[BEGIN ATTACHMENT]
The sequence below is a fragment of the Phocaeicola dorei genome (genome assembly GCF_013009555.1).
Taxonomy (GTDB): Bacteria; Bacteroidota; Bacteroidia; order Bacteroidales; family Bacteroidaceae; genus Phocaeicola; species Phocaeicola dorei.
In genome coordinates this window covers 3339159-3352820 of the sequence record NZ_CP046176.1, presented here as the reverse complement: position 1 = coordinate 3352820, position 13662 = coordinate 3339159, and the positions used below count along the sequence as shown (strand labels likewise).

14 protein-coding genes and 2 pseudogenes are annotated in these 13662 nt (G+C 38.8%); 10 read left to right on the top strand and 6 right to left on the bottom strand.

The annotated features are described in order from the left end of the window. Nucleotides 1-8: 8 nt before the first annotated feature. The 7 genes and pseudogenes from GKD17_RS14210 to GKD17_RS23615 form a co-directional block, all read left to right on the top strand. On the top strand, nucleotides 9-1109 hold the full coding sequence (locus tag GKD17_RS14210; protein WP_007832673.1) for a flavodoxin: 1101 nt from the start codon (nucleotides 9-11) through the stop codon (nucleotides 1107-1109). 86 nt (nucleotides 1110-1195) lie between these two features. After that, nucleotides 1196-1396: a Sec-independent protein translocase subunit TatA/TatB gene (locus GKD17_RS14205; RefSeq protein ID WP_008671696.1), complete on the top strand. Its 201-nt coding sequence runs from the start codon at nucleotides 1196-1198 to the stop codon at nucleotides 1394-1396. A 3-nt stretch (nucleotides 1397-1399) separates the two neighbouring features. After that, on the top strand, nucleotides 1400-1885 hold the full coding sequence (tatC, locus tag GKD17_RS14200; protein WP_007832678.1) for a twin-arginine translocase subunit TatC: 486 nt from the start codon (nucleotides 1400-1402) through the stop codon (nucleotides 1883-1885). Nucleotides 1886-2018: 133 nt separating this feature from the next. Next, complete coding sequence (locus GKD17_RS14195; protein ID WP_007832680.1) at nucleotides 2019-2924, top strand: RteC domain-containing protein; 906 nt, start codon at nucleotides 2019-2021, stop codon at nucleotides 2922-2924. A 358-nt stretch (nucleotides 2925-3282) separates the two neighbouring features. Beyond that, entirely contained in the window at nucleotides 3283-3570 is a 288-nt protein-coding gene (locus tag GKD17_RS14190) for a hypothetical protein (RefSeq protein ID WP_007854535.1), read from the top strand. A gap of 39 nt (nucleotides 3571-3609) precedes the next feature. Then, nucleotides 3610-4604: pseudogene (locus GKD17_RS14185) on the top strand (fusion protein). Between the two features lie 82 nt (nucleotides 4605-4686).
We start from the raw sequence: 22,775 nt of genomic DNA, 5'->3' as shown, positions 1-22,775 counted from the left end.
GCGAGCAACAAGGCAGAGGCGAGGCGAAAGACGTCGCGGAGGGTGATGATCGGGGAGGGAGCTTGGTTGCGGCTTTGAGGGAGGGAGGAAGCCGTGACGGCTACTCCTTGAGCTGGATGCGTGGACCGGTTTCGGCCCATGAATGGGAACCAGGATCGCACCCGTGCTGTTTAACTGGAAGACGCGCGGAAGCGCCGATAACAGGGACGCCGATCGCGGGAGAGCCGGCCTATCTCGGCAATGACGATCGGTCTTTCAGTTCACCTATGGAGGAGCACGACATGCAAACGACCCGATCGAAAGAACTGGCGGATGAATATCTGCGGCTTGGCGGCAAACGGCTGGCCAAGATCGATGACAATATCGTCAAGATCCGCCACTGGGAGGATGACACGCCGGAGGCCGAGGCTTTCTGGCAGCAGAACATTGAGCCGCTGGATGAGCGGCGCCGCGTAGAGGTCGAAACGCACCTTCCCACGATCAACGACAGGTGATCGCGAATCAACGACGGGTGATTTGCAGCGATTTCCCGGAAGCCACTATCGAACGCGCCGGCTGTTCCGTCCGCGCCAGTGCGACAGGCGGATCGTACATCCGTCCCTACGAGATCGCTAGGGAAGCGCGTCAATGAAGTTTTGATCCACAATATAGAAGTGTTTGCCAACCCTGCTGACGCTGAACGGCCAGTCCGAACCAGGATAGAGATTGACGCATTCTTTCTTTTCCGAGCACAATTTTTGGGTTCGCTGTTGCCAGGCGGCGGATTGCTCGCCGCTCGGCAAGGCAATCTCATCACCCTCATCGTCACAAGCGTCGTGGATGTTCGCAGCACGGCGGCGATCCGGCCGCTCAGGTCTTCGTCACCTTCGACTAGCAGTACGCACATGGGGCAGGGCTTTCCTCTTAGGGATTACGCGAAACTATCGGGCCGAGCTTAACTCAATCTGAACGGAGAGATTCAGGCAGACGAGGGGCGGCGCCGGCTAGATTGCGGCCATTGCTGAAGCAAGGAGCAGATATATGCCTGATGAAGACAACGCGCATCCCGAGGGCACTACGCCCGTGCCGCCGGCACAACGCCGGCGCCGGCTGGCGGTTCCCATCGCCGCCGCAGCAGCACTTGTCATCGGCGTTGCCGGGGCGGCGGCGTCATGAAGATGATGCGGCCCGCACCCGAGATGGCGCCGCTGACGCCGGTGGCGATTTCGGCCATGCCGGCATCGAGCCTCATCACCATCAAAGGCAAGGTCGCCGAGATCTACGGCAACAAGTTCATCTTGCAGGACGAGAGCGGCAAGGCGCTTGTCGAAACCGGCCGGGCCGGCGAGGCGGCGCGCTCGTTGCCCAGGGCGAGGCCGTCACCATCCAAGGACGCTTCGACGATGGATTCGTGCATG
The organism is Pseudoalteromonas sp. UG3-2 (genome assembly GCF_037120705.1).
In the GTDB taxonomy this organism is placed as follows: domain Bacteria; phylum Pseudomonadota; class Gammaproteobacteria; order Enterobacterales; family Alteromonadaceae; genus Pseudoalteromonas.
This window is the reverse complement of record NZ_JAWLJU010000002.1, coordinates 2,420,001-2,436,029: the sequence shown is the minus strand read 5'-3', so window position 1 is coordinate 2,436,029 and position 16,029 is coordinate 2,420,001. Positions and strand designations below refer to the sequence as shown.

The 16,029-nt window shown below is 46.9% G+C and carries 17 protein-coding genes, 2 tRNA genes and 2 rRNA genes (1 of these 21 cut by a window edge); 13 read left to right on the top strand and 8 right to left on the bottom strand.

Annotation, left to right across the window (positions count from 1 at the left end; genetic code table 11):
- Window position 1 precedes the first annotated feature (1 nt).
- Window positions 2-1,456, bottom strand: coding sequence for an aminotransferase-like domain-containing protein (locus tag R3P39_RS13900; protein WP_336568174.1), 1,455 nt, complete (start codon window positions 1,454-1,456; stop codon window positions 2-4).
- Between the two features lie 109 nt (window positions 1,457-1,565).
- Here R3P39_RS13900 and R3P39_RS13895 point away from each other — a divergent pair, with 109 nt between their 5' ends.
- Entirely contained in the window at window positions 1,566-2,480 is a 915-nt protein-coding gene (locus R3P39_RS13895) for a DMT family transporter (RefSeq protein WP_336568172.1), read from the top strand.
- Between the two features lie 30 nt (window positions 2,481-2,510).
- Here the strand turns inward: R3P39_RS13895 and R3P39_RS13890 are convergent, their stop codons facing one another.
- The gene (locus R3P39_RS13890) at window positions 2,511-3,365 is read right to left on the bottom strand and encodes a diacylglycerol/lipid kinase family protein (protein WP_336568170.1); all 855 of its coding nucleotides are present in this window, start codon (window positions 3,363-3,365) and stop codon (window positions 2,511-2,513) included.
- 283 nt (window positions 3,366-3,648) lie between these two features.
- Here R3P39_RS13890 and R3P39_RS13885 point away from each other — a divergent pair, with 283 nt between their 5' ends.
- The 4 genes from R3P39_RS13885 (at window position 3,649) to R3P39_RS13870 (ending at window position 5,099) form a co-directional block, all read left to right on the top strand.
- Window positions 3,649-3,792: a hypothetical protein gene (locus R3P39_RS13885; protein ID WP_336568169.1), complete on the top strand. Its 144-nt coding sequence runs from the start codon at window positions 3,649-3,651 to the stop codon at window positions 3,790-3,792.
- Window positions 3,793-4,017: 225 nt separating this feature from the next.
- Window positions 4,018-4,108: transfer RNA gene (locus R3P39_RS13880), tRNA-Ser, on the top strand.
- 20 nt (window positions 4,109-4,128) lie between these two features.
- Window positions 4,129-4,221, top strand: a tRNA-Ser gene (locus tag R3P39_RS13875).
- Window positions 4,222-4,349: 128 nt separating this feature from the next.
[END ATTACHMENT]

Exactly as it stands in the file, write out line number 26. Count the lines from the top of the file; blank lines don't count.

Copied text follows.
- Window positions 4,018-4,108: transfer RNA gene (locus R3P39_RS13880), tRNA-Ser, on the top strand.